7 Tiny Ways Hot Couples Keep It Hot

Leverage the opportunity of the private time you share.

Last updated on Mar 01, 2024

Couple passionately in love LOGAN WEAVER | Unsplash

As important as communication is, without connection — touching, sensing, and giving what you've learned your partner needs — a relationship is less likely to be sustainable. Connection is the all-important crucial component to a happy love life and a hot relationship.

RELATED: 10 Sensual Ways To Keep Intimacy Alive In Your Relationship

Here are 7 tiny ways hot couples keep it hot:

1. Keep your mate’s most loving messages on your phone and reread them.

If ever you're feeling less than fully satisfied with your relationship or whenever you want to smile, leaving these messages as reminders can help give you that loving boost you need. For example, Jesse was a guy who knew how to keep a lady happy. He had three rules.

  1. What the lady wants, the lady gets
  2. Spoil her, spoil her, spoil her
  3. When in doubt, refer to the first two rules.

One of this clever man’s ideas was to make every day Valentine’s Day with a card, email, or Post-It notes of love at least daily. His mate, Jenny, knew she’d find something somewhere, but never knew in what form or where she would find them. Jesse’s notes could be written on a mirror, hidden in the pocket of her coat, or emailed at a precise time so it would be the first thing she saw when she sat down at her desk at work.

Happy Smiling girl with her phone


Photo: oleije abigail via Shutterstock

His notes included statements like:

• “You're the center of my life.”
• “My challenge is to keep you in love with me for a lifetime.”
• “Sex based on love is two melting into one and waking up in heaven.”
• “You are hot. You are beautiful. You have class. You've entranced me.”

Both partners have a lot to do with the success of a relationship, and Jesse is an example of a person who decides to be responsible for the romance level in his marriage and wins.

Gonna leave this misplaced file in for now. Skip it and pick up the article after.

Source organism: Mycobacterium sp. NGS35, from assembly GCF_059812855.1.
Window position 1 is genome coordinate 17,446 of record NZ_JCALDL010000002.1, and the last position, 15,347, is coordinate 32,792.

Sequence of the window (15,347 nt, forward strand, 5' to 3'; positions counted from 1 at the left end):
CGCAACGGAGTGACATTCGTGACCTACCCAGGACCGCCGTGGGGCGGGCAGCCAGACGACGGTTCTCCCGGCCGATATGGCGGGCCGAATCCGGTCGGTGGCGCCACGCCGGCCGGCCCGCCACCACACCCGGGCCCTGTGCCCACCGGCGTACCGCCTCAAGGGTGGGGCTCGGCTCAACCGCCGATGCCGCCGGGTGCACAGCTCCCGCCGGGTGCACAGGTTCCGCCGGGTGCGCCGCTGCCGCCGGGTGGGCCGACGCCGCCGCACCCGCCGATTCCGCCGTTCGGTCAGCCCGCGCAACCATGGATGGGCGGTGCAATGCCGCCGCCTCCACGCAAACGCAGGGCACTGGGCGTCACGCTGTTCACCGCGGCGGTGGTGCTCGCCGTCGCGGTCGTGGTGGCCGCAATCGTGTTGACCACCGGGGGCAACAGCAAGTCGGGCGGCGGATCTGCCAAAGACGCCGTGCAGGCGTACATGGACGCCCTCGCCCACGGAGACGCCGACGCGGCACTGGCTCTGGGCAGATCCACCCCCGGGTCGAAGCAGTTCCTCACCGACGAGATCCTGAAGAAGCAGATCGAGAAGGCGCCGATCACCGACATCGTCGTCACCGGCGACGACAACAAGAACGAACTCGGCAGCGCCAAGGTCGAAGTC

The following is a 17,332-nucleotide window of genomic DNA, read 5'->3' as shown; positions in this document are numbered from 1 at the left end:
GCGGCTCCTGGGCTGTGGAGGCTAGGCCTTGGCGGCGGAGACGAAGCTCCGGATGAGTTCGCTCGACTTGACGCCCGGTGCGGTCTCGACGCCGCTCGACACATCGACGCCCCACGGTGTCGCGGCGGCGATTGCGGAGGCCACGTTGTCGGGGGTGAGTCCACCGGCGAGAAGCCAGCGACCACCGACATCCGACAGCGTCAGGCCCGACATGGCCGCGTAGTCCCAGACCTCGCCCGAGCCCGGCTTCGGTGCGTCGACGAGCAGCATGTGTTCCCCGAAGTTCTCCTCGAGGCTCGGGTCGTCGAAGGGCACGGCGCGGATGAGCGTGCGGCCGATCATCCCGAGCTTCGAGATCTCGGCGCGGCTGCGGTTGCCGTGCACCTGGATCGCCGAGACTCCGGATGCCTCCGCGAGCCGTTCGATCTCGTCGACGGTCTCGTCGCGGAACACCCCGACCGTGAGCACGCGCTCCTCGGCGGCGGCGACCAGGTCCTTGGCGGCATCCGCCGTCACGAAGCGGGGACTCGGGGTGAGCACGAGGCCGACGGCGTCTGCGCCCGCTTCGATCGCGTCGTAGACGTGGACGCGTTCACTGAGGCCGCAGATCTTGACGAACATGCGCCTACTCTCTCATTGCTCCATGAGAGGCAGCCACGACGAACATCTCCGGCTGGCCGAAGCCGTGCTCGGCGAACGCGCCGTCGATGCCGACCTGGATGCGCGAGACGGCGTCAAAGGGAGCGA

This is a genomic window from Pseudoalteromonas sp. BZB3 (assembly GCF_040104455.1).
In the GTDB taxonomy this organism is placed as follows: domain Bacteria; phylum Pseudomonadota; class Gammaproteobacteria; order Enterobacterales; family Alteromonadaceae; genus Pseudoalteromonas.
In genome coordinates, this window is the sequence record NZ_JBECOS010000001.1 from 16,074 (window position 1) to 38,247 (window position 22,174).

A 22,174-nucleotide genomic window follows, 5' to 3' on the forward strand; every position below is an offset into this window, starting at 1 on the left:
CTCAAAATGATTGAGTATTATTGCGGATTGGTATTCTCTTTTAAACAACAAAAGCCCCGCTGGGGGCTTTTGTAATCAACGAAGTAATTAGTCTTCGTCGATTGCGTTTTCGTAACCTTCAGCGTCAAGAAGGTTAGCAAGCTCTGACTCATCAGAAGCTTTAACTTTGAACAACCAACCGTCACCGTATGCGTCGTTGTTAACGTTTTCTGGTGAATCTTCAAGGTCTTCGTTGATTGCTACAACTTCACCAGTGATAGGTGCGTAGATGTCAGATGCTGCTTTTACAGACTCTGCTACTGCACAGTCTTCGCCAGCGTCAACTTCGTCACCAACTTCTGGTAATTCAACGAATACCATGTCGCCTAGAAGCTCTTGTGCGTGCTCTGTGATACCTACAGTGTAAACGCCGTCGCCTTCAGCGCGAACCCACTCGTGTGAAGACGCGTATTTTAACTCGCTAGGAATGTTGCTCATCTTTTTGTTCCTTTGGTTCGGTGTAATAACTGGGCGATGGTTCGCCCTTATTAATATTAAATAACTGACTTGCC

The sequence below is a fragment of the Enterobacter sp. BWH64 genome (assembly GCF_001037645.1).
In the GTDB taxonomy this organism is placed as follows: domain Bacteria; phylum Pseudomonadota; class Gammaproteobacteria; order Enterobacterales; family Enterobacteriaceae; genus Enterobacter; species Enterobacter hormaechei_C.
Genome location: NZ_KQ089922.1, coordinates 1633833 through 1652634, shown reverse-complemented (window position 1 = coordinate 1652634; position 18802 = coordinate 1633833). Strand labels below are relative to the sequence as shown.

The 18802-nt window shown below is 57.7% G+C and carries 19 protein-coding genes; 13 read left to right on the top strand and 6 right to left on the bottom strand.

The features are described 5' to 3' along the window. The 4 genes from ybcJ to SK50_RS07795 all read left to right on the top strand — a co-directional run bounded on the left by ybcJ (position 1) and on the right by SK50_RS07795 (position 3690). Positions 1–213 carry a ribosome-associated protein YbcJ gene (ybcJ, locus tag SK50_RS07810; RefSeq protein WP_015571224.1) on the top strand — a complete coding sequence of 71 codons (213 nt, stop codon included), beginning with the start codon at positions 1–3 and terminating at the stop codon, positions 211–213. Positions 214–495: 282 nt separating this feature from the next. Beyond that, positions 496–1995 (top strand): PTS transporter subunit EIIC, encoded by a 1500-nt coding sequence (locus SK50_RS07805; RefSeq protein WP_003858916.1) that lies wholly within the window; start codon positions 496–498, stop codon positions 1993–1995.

RELATED: 7 Simple-But-Effective Ways To Deepen A Connection With A Man, According To A Psychotherapist

2. Make time to make love.

Unfortunately, over time, most couples stop making love with the frequency they had in the beginning and call it normal. The longer you are together, the more obligation you have to keep that sparks flying. That usually means spending quality time alone together. Take every opportunity you can to make love by word, deed, and physical touch — even if it doesn’t end in intercourse.


If one or both of you are too tired for sex by the time you go to bed, go to bed earlier. And you don’t need to be in your bed to make love. Have sex on the weekends, during the day on the living room floor, on a pool table, or in a guest room. If you’re with lots of people, make love with your eyes. Steal glances across the room or touch each other under the table.

You don’t need to be ostentatious about your public displays of affection since grossing out the kids or dinner guests is not the goal. It’s more fun when no one knows you’re doing it. If you need to communicate to your partner that you desire more sex, try to do it in a nonverbal way first. You should know by now what it takes to get your partner interested, so just do it.

If you can focus on being a better and more generous lover, they will probably want lovemaking more often, too. If they pressure you for more than you want, express how attractive they are to you. Explain that their backing off a bit gives you room to build desire. Then keep the promise.


3. Kick the kids out of your bed.